Do you struggle to put away even a small amount of money each month? If so, there’s no reason to be discouraged because the majority of working adults say they have the same problem. Is there some easy way to instill a habit of spending into your financial lifestyle?
The good news is that anyone who earns money, no matter how little, can save. But, more important, they can learn how to make the act of “stowing away” a bit of their earnings a regular habit. Then, once saving becomes an automatic thing, it’s much easier to ramp up the amounts when earnings rise.
Here are five ways that can help you add something, anything, to your savings account each month.
Start With a Ridiculously Low Amount
Whether you’re a college student with a part-time job or a working adult with a very low income, you can use this method to create a saving habit. It’s not a new technique. People have been using it for centuries to discipline themselves and learn how to save.
It’s strikingly simple. Open a savings account at a bank. If you already have a checking account somewhere, consider adding a new account at the same bank. Choose one day per month when you will make a deposit into the savings account.
Be strict with yourself about putting money into the account every month on that exact day. The amount does not matter, and it need not be the same amount each time.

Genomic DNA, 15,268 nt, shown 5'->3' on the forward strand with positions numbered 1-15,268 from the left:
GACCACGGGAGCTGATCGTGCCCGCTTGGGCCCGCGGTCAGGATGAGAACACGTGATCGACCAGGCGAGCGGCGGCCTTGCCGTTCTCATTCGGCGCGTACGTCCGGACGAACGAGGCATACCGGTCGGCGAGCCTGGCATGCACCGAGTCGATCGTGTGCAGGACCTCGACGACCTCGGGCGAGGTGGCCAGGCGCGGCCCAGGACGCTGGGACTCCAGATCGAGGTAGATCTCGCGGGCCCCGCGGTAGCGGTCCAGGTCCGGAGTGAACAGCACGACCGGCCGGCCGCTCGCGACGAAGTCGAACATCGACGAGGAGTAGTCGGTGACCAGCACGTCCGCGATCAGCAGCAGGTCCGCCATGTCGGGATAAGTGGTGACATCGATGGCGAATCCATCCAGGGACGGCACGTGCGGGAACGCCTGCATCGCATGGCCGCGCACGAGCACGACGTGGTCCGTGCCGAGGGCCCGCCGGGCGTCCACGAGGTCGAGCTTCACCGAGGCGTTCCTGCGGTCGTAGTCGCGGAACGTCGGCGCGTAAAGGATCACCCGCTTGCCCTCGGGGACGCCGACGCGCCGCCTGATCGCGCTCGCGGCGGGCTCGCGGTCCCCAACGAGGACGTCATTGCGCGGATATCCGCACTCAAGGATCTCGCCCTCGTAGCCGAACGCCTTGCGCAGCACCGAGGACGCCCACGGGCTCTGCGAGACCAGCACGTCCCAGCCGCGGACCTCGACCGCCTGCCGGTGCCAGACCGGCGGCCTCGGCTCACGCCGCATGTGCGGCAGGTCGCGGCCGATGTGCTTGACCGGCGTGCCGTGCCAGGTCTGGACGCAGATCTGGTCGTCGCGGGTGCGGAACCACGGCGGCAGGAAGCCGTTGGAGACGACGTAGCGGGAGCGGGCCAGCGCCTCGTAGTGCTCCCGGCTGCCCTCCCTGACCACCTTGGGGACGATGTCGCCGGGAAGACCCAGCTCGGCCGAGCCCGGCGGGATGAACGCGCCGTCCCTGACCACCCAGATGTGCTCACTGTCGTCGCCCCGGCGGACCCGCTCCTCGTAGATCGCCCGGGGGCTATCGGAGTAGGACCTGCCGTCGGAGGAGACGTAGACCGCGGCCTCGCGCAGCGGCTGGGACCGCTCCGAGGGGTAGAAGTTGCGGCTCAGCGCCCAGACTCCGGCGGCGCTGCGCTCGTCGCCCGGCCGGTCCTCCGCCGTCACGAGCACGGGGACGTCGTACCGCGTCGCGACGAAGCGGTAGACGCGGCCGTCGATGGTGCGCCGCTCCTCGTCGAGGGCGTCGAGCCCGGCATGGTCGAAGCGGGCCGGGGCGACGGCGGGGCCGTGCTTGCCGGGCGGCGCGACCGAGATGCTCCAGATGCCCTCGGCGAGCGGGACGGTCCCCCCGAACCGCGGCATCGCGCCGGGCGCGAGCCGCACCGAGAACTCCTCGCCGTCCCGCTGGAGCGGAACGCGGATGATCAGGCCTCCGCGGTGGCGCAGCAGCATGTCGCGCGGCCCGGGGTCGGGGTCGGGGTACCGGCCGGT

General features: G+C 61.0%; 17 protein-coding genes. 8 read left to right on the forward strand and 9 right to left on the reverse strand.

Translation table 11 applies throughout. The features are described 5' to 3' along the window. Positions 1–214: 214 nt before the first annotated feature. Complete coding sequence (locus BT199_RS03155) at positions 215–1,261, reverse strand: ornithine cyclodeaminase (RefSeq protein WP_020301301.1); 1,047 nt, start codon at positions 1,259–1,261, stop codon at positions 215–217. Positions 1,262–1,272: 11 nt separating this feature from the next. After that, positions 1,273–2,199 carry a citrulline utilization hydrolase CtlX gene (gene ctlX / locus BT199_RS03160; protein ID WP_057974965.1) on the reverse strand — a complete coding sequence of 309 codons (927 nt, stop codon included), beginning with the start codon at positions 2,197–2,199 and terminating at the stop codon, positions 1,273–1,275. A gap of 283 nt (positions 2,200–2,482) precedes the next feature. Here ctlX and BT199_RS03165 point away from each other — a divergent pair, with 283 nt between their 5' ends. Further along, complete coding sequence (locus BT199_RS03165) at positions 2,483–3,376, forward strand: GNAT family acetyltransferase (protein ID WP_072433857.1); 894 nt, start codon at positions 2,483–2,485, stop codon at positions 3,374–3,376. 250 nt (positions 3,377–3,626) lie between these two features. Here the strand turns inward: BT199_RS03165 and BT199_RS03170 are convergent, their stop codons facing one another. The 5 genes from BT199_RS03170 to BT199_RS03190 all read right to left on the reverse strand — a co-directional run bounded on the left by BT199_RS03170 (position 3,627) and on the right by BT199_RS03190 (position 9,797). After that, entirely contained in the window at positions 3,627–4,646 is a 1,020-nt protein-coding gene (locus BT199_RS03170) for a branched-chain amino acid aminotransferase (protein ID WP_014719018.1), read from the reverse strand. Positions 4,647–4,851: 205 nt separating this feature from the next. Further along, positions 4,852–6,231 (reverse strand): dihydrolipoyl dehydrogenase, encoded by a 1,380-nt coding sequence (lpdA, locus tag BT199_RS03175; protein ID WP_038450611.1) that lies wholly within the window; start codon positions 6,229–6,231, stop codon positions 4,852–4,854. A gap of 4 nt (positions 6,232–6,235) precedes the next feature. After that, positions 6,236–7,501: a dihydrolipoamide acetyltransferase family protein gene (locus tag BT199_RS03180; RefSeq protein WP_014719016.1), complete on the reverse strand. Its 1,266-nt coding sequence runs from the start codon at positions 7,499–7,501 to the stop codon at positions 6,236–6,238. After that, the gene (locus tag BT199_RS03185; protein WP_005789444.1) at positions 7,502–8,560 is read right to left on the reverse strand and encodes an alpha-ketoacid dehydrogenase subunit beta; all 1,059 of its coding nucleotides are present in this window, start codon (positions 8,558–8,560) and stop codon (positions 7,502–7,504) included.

The magic of this method is that, while you might not build up much money over the course of the first year, you will definitely learn how to save. Later, when your income goes up or when circumstances improve, you’ll have a built-in habit that will serve you well.
Sign Up For Payroll Savings At Work
If your employer offers payroll savings, sign up for it and begin with a low amount for regular deposits, perhaps two or three percent of each check. It’s important to start small so as not to shock your financial stability. This is especially true if you are just getting by.
The main thing is to sign up for the plan, even if you can only put one percent of each check into the savings account connected with it.
Use the Envelope System For Budgeting
Here’s an old, effective idea that many people love. When you receive your paychecks, take out your monthly or bi-weekly discretionary (spending) money in cash. Allocate the money into one day per envelope. This is a great way to regulate spending.
But, before allocating that cash to the various packets, remove one or two dollars from each one. What you can afford to remove from each envelope should immediately be put into a savings account.
Download a Savings App
If you are tech-savvy and tend to use credit or debit cards often, download one of the free savings apps to your phone. Each time you make a purchase online or at an in-person store, the app will round the amount up and tell you how much change goes to your savings account. Some of these apps are designed to immediately deposit the money into savings accounts for you.
Try the “Two-Percent Rule”
If you’re not living paycheck to paycheck but still struggle to save each month, use an old stand-by approach: the two-percent method. It’s sort of like creating a payroll savings plan yourself if your company doesn’t have one.
Simply put, set aside two percent of any money you earn or receive from any source. That means job earnings, birthday gifts, cash rewards from products you buy, and more. Two percent doesn’t sound like much, but it adds up fast.